The Nuts and Bolts of a Green AV Installation, Part 1
May 3, 2010 11:32 AM, By Bennett Liles
Editor’s note: For your convenience, this transcription of the podcast includes timestamps. If you are listening to the podcast and reading its accompanying transcription, you can use the timestamps to jump to any part of the audio podcast by simply dragging the slider on the podcast to the time indicated in the transcription.
Green AV is big and getting bigger, but how does it really work out on the job where the nuts, bolts, and cable come together? Mark Morrison, Patrick DeZess, and Allan Childers of Audio Video Systems (AVS) put it all together in the new headquarters of the U.S. Green Building Council, and they’re going to tell us how it worked.
SVC: Mark, Patrick, and Allan, it’s great to be with you here on the Corporate AV podcast. And you’re with Audio Video Systems up there in Virginia...
…and we were talking about the U.S. Green Building Council’s headquarters where you did a major installation there. And I would think that the United States Green Building Council, I mean, when they have a headquarters set up and installed, it had better be an environmentally green building. First of all, before we get into the installation, what does AVS do and how long have you guys been around?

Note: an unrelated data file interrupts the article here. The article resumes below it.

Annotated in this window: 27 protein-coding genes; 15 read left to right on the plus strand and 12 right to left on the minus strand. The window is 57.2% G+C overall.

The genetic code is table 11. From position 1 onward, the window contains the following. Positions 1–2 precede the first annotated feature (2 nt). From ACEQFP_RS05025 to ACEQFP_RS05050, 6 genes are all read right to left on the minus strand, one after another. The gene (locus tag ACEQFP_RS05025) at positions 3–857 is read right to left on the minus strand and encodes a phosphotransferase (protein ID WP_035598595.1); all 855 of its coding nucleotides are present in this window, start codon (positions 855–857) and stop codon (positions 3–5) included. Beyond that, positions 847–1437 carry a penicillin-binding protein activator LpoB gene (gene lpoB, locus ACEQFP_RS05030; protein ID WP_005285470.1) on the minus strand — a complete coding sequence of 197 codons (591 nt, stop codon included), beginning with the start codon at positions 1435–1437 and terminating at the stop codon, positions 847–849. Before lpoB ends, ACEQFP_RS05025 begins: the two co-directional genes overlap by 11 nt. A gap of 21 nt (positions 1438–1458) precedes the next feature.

Childers: Actually, AVS was founded by the owner, Peter Barthelson, in 1992—and so almost coming up on 20 years—and we’re a systems integrator, [and we] specialize in design, engineering, [and] integration of audiovisual systems. We do everything from the basic AV to video teleconferencing suites. We specialize in a lot of government installations—command and control centers, operation centers, large conference rooms for offices, general things like that. One of the things that we have been doing is working with the Pentagon since the mid ’90s on their renovation program, PENREN, and so we’ve worked as the major AV installer for that—all the different command and control centers and offices, conference rooms for the generals and for the different Army, Navy, Air Force, Marines, etc. But we’re doing a little bit more, for example, with the Green Building Council—a little bit more corporate, a little bit more education, but the majority is government and military stuff. [Timestamp: 2:16]
And you’re getting ready pretty soon to be moving into a new headquarters yourselves with AVS. How is that been going?
Childers: A couple of years ago, the owner bought some property, and we designed and are completing the construction of Barthelson Plaza, which will be a headquarters for AVS. Right now, we’re tentatively scheduled to move in just at the end of April or early May. And that is a 72,000-square-foot, four-story building. It’s going to be LEED-certified, I believe, shooting for the gold. If we can go higher, we will. As a green building, it will be organically managed and a lot of the stuff is recycled—furniture, content, and everything that you can to green building and all the stuff that will need LEED certification. [Timestamp: 3:03]
Well, obviously, the green movement is very big in AV now, and it sounds to me like AVS has made some pretty serious commitments to operating in green. What other things have you been doing within the company for that?